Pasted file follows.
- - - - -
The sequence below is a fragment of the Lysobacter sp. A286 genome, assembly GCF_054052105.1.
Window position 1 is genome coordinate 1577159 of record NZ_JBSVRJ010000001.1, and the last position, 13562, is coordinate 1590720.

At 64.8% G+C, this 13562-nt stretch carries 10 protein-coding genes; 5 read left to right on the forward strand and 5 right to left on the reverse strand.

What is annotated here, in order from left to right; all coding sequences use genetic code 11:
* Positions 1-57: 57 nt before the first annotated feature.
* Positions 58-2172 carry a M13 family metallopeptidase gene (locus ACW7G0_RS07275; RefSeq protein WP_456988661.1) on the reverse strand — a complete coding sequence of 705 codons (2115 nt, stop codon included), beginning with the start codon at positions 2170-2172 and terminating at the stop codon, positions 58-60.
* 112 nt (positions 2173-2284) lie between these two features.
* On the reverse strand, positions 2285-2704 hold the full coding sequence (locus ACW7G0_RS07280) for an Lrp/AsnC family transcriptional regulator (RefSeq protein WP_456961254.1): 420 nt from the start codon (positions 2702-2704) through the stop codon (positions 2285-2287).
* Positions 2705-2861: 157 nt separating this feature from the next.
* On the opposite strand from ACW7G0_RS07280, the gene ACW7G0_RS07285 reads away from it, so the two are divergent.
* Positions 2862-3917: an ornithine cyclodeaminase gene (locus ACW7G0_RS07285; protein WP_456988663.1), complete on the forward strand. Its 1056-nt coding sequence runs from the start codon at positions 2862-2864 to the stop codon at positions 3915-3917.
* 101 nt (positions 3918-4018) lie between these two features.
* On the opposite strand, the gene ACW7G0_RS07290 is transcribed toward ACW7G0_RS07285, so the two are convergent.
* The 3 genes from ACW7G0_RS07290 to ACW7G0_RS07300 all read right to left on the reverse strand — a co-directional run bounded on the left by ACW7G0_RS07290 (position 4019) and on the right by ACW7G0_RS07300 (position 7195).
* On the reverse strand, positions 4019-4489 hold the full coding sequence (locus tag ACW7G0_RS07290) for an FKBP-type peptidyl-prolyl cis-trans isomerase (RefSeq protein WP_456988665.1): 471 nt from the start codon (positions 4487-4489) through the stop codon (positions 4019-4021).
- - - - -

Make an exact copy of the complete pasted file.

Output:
The sequence below is a fragment of the Lysobacter sp. A286 genome, assembly GCF_054052105.1.
Window position 1 is genome coordinate 1577159 of record NZ_JBSVRJ010000001.1, and the last position, 13562, is coordinate 1590720.

At 64.8% G+C, this 13562-nt stretch carries 10 protein-coding genes; 5 read left to right on the forward strand and 5 right to left on the reverse strand.

What is annotated here, in order from left to right; all coding sequences use genetic code 11:
* Positions 1-57: 57 nt before the first annotated feature.
* Positions 58-2172 carry a M13 family metallopeptidase gene (locus ACW7G0_RS07275; RefSeq protein WP_456988661.1) on the reverse strand — a complete coding sequence of 705 codons (2115 nt, stop codon included), beginning with the start codon at positions 2170-2172 and terminating at the stop codon, positions 58-60.
* 112 nt (positions 2173-2284) lie between these two features.
* On the reverse strand, positions 2285-2704 hold the full coding sequence (locus ACW7G0_RS07280) for an Lrp/AsnC family transcriptional regulator (RefSeq protein WP_456961254.1): 420 nt from the start codon (positions 2702-2704) through the stop codon (positions 2285-2287).
* Positions 2705-2861: 157 nt separating this feature from the next.
* On the opposite strand from ACW7G0_RS07280, the gene ACW7G0_RS07285 reads away from it, so the two are divergent.
* Positions 2862-3917: an ornithine cyclodeaminase gene (locus ACW7G0_RS07285; protein WP_456988663.1), complete on the forward strand. Its 1056-nt coding sequence runs from the start codon at positions 2862-2864 to the stop codon at positions 3915-3917.
* 101 nt (positions 3918-4018) lie between these two features.
* On the opposite strand, the gene ACW7G0_RS07290 is transcribed toward ACW7G0_RS07285, so the two are convergent.
* The 3 genes from ACW7G0_RS07290 to ACW7G0_RS07300 all read right to left on the reverse strand — a co-directional run bounded on the left by ACW7G0_RS07290 (position 4019) and on the right by ACW7G0_RS07300 (position 7195).
* On the reverse strand, positions 4019-4489 hold the full coding sequence (locus tag ACW7G0_RS07290) for an FKBP-type peptidyl-prolyl cis-trans isomerase (RefSeq protein WP_456988665.1): 471 nt from the start codon (positions 4487-4489) through the stop codon (positions 4019-4021).